Australian Arts

On The Beach

30 January 2021

9:00 AM

30 January 2021

9:00 AM

The aftermath of Australia Day seems like an appropriate time to watch On the Beach, for a belated first time, given that Stanley Kramer’s 1959 vision of the world-annihilating fallout from a nuclear war is probably the most famous film ever made in Australia and it is available on the streamer Stan along with a smattering of vintage films ranging from Psycho to Some Like It Hot.

On the Beach is not on par with any of these but it is something. According to legend it was the occasion for Ava Gardner to declare that Melbourne was ‘the perfect place to make a film about the end of the world’ (though the remark is said to be the invention of The Sun journalist Alan Stewart, among others.)

On the Beach derives from the novel by Nevil Shute, adoptive Australian and author of other bestsellers like A Town Called Alice. A couple of years ago Text republished On the Beach in a hardback edition in navy blue and white, so handsome it made you try to read it. So, too, did the introduction by Gideon Haigh, who seriously argued that On the Beach was the great Australian novel.

It isn’t — there’s far too much old style blokeish preoccupation with the details of engineering — but it is one of the greatest Australian stories. And you could remotely imagine it transfigured by a director of genius, a Kubrick or even a Spielberg.


Stanley Kramer does not do this but On the Beach, filmed in brilliant black and white, is a worthy, unswervingly serious look at the horrors of mutually assured destruction with the grandest possible cast and with a sustained homage to Melbourne — to the orchestrated theme of endless variations of ‘Waltzing Matilda’–– as the last citadel of American civilisation in the far-off South Seas.

Gregory Peck plays a submarine commander whose wife and children have died in the radioactive fallout in Connecticut. In Melbourne, a young Australian naval officer — played by Anthony Perkins of Psycho fame who manages six out of ten downunder vowels — is concerned about his nervy wife and they throw a party for Peck to which they invite Ava Gardner, a boisterous woman who drinks men under the table and does her best to get them into bed. Elsewhere there is an old Aussie admiral and his adored female assistant with whom he has a final glass of sherry. Oh, and there’s also the figure of Fred Astaire as a nominally British scientist who speaks in ‘Sideshow Bob’ American and suggests ‘Albert Einstein’ when he’s asked who’s to blame for the holocaust that’s ending everything. He is as Australian-sounding as any of the imports and the finely etched performance by one of the greatest dancers in history has an élan equal to the plot twist by which this drunken rocket scientist hopes to end it all in the sumptuous Ferrari he races in so he can go out like a sportsman.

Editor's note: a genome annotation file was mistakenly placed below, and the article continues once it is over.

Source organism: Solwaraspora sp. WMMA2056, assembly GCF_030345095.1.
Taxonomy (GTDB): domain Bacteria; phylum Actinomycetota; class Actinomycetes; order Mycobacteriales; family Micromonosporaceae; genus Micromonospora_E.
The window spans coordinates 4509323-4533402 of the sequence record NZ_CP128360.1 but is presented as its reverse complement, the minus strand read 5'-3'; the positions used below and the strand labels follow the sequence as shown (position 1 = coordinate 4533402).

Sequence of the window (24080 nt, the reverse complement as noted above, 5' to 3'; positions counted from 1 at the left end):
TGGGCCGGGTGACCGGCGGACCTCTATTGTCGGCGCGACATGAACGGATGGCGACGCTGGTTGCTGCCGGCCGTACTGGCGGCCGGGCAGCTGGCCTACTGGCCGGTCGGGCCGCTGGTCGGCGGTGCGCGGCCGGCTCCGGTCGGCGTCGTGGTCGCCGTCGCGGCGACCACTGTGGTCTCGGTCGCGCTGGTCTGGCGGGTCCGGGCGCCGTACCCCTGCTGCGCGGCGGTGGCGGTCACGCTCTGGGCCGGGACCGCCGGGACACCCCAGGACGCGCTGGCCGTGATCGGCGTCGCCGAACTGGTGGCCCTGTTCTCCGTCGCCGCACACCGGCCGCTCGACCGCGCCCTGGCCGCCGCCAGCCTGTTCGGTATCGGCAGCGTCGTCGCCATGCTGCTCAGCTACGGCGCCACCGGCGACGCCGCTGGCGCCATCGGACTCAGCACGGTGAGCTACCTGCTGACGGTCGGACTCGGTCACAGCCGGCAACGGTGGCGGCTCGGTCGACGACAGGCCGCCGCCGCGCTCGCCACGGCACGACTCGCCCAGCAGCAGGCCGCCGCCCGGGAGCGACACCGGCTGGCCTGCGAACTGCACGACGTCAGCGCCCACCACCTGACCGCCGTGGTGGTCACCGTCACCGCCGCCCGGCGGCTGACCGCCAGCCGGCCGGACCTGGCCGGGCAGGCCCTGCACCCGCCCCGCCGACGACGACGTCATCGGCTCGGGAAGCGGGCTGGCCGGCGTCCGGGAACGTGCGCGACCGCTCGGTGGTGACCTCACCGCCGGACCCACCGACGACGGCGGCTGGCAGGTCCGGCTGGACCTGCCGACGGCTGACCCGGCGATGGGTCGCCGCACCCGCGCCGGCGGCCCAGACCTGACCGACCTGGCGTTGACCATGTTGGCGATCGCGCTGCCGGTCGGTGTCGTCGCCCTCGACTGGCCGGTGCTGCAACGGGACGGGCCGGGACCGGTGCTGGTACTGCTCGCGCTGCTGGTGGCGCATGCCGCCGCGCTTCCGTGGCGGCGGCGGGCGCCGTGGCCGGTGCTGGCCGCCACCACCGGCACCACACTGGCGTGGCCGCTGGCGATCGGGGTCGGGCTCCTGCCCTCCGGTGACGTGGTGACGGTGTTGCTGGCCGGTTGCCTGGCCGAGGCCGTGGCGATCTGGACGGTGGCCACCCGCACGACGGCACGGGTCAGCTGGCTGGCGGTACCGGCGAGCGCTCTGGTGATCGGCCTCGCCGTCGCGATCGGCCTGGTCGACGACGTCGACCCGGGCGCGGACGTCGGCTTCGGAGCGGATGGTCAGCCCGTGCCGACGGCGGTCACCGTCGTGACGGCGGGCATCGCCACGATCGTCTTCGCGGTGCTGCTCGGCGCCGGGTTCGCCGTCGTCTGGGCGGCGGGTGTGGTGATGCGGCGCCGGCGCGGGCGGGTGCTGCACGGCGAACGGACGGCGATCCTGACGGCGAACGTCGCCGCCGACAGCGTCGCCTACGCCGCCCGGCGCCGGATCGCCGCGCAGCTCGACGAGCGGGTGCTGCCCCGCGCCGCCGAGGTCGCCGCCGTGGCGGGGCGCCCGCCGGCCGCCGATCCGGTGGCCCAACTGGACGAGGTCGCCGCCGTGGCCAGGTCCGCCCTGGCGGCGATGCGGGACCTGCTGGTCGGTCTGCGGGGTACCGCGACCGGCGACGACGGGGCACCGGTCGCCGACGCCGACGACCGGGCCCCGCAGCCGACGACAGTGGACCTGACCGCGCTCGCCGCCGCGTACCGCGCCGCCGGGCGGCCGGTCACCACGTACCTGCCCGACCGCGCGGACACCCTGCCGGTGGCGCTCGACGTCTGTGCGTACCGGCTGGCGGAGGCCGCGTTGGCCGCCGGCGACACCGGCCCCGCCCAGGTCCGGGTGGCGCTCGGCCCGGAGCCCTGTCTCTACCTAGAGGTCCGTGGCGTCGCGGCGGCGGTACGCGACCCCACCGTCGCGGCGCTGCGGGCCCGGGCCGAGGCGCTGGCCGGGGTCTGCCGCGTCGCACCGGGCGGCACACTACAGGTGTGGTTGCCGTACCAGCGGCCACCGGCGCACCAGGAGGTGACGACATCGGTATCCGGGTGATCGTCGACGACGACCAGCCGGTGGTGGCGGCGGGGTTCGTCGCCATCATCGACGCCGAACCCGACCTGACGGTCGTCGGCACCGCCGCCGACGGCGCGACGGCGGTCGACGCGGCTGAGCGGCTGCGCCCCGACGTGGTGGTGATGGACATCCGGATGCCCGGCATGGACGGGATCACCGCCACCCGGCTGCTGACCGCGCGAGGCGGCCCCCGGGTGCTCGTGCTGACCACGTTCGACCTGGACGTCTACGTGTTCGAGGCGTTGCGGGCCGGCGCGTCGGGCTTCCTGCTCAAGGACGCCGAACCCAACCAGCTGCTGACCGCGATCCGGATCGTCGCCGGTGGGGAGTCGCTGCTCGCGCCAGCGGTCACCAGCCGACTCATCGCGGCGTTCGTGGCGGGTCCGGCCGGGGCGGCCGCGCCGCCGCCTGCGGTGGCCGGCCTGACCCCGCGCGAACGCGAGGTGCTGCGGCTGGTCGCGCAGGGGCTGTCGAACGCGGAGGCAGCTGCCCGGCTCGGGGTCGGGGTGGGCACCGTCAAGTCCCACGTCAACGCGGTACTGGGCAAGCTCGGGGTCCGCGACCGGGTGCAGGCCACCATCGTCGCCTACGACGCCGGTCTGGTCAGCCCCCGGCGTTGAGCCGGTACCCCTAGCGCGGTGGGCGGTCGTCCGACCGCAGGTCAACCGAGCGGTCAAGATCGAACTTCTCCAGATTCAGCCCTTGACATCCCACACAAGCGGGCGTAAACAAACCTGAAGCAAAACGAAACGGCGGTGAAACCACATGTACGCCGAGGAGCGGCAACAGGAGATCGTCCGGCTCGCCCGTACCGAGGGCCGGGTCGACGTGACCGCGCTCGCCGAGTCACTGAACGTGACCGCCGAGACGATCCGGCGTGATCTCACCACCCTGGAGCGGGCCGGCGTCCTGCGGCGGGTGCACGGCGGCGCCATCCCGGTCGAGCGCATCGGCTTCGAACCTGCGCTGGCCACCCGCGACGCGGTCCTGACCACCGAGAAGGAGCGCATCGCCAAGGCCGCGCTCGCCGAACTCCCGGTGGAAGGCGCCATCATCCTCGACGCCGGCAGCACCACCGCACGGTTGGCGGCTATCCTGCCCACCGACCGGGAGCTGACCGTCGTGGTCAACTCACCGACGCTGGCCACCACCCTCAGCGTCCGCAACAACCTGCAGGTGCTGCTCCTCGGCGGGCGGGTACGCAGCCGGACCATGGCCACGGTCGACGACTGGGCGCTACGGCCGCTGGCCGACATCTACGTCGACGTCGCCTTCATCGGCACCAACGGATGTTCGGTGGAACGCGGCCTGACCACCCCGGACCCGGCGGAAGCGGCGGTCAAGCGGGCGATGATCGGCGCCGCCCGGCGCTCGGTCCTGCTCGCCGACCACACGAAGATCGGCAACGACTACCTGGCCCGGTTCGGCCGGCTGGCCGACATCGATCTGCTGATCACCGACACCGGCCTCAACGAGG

It’s all rather moving in its stately melancholic way, full of a sense of fragilities shared. Peck is noble and inward, Gardner is exhilarating as she tosses life down like serial martinis with tremendous erotic and emotive charge, Perkins is quiet and charming, Astaire a study in ruined style.

There are sly touches of sexual gusto in a bottom-smacking 1950s way and there is an uncannily elegiac and intense evocation of Flinders Street station with its clocks, trams and street vistas magnificently captured despite the horses that sometimes appear in lieu of cars.

There’s a party chorus of rough-voiced, beer-swilling big cold thirsters singing ‘Waltzing Matilda’ over and over until — finally and heart-thumpingly — these voices give way to those of trained singers, plangently poised, when they come to ‘You’ll never catch me alive’ and then, with an eeriness that carries the weight of the film’s anti-nuclear burden, ‘And his ghost may be heard…’.

The touch of religion, of a life hereafter, comes when a Salvation Army speaker addresses a crowd under the banner, ‘There is still time.’ At film’s end, when Melbourne is deserted of human life and the grid of its streets is a depopulated memory, the camera goes back to linger in close-up on the phrase that suggests all this is not inevitable.

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